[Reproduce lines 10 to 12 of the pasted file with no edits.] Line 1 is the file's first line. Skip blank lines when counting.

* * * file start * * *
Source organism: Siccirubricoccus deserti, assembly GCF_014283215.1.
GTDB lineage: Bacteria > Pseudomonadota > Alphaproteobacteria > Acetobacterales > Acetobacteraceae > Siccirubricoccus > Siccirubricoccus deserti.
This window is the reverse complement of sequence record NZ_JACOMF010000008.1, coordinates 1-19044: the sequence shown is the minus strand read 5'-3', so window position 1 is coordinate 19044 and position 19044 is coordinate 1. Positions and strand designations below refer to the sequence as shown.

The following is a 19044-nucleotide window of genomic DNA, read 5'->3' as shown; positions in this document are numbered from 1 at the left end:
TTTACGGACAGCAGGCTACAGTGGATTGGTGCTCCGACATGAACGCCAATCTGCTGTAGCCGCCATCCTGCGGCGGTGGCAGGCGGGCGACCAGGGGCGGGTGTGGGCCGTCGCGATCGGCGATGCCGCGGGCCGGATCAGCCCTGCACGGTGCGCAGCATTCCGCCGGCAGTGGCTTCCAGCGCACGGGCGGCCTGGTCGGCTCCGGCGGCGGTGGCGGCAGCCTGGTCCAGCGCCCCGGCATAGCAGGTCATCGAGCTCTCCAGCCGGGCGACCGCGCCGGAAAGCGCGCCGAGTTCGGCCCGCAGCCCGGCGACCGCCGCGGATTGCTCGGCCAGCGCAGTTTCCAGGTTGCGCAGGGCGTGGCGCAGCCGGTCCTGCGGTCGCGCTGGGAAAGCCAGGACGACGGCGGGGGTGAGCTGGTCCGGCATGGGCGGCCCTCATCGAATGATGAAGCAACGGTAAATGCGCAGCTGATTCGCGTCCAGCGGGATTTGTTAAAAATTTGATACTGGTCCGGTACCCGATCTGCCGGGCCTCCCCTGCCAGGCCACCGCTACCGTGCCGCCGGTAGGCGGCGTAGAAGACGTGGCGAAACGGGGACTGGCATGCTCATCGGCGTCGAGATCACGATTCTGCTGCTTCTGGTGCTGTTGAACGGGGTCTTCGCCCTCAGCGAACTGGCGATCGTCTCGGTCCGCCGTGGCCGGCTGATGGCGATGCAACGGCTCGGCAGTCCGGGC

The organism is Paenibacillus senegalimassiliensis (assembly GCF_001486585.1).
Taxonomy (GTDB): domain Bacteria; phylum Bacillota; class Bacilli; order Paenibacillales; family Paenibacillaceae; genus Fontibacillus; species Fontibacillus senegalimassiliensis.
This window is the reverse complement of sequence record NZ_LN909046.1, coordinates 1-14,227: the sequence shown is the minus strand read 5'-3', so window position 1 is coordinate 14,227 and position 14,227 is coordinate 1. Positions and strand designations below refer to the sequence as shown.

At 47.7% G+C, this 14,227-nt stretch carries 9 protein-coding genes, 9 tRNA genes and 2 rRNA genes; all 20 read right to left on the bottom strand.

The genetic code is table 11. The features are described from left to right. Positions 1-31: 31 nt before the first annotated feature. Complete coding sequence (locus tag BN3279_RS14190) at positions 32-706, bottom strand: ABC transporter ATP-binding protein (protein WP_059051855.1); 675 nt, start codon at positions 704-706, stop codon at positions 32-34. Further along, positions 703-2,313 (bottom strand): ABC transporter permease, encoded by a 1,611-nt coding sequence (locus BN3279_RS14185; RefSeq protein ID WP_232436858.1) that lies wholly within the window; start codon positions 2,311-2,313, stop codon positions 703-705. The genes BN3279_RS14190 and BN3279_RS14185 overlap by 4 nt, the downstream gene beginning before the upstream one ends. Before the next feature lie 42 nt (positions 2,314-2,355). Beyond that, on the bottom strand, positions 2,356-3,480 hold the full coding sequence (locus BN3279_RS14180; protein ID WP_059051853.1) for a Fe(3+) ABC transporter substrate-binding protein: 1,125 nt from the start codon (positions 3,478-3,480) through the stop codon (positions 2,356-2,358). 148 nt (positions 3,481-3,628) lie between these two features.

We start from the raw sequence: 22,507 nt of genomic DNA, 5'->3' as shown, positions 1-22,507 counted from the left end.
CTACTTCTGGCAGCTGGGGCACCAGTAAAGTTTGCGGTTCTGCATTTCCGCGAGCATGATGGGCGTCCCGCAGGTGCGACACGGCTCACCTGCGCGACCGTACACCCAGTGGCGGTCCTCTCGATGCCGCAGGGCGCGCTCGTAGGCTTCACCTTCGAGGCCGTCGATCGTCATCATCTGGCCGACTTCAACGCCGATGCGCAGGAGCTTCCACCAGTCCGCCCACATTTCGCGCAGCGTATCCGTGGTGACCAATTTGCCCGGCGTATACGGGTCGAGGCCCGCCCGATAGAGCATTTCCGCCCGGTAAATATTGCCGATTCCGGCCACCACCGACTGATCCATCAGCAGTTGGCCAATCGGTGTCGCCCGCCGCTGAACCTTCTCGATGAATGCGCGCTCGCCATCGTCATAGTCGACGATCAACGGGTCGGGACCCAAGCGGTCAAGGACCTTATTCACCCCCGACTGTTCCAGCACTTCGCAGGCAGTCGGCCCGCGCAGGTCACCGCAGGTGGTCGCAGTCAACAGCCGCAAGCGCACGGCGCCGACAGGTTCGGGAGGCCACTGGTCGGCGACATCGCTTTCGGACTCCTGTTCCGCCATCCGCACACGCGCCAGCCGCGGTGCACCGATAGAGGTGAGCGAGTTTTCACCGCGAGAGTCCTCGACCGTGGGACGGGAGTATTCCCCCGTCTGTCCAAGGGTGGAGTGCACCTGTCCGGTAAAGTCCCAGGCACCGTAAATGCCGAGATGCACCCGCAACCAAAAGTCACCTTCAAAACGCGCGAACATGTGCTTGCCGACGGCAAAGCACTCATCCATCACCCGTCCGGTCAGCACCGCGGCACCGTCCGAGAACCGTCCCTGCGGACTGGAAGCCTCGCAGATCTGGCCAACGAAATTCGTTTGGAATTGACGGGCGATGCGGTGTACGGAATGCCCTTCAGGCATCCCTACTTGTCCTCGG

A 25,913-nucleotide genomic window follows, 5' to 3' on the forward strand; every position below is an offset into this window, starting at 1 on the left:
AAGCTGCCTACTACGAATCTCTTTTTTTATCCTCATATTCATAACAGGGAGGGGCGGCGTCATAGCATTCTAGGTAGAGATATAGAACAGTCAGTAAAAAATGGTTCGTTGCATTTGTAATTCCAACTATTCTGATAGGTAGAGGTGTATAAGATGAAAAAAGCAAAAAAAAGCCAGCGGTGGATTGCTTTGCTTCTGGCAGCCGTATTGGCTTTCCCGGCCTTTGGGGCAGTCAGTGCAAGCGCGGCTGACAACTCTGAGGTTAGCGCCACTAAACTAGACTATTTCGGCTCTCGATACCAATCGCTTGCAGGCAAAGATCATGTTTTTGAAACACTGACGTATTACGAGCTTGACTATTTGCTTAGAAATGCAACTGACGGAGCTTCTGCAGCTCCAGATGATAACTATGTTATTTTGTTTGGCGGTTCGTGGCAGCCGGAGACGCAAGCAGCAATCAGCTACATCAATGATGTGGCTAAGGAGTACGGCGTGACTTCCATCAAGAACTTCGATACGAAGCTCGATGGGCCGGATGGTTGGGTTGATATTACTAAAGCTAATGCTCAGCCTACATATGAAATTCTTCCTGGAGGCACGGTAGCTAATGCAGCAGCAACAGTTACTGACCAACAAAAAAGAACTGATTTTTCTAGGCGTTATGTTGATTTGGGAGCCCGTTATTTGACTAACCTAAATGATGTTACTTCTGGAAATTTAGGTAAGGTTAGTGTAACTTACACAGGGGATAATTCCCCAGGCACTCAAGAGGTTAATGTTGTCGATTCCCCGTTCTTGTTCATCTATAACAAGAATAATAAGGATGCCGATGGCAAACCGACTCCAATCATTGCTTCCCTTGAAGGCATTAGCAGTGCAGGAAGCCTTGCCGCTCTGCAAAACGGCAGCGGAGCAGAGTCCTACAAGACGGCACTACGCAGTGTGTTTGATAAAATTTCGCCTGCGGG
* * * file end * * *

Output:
The genetic code is table 11. The features are described from left to right. Positions 1-31: 31 nt before the first annotated feature. Complete coding sequence (locus tag BN3279_RS14190) at positions 32-706, bottom strand: ABC transporter ATP-binding protein (protein WP_059051855.1); 675 nt, start codon at positions 704-706, stop codon at positions 32-34. Further along, positions 703-2,313 (bottom strand): ABC transporter permease, encoded by a 1,611-nt coding sequence (locus BN3279_RS14185; RefSeq protein ID WP_232436858.1) that lies wholly within the window; start codon positions 2,311-2,313, stop codon positions 703-705. The genes BN3279_RS14190 and BN3279_RS14185 overlap by 4 nt, the downstream gene beginning before the upstream one ends. Before the next feature lie 42 nt (positions 2,314-2,355). Beyond that, on the bottom strand, positions 2,356-3,480 hold the full coding sequence (locus BN3279_RS14180; protein ID WP_059051853.1) for a Fe(3+) ABC transporter substrate-binding protein: 1,125 nt from the start codon (positions 3,478-3,480) through the stop codon (positions 2,356-2,358). 148 nt (positions 3,481-3,628) lie between these two features.

We start from the raw sequence: 22,507 nt of genomic DNA, 5'->3' as shown, positions 1-22,507 counted from the left end.
CTACTTCTGGCAGCTGGGGCACCAGTAAAGTTTGCGGTTCTGCATTTCCGCGAGCATGATGGGCGTCCCGCAGGTGCGACACGGCTCACCTGCGCGACCGTACACCCAGTGGCGGTCCTCTCGATGCCGCAGGGCGCGCTCGTAGGCTTCACCTTCGAGGCCGTCGATCGTCATCATCTGGCCGACTTCAACGCCGATGCGCAGGAGCTTCCACCAGTCCGCCCACATTTCGCGCAGCGTATCCGTGGTGACCAATTTGCCCGGCGTATACGGGTCGAGGCCCGCCCGATAGAGCATTTCCGCCCGGTAAATATTGCCGATTCCGGCCACCACCGACTGATCCATCAGCAGTTGGCCAATCGGTGTCGCCCGCCGCTGAACCTTCTCGATGAATGCGCGCTCGCCATCGTCATAGTCGACGATCAACGGGTCGGGACCCAAGCGGTCAAGGACCTTATTCACCCCCGACTGTTCCAGCACTTCGCAGGCAGTCGGCCCGCGCAGGTCACCGCAGGTGGTCGCAGTCAACAGCCGCAAGCGCACGGCGCCGACAGGTTCGGGAGGCCACTGGTCGGCGACATCGCTTTCGGACTCCTGTTCCGCCATCCGCACACGCGCCAGCCGCGGTGCACCGATAGAGGTGAGCGAGTTTTCACCGCGAGAGTCCTCGACCGTGGGACGGGAGTATTCCCCCGTCTGTCCAAGGGTGGAGTGCACCTGTCCGGTAAAGTCCCAGGCACCGTAAATGCCGAGATGCACCCGCAACCAAAAGTCACCTTCAAAACGCGCGAACATGTGCTTGCCGACGGCAAAGCACTCATCCATCACCCGTCCGGTCAGCACCGCGGCACCGTCCGAGAACCGTCCCTGCGGACTGGAAGCCTCGCAGATCTGGCCAACGAAATTCGTTTGGAATTGACGGGCGATGCGGTGTACGGAATGCCCTTCAGGCATCCCTACTTGTCCTCGG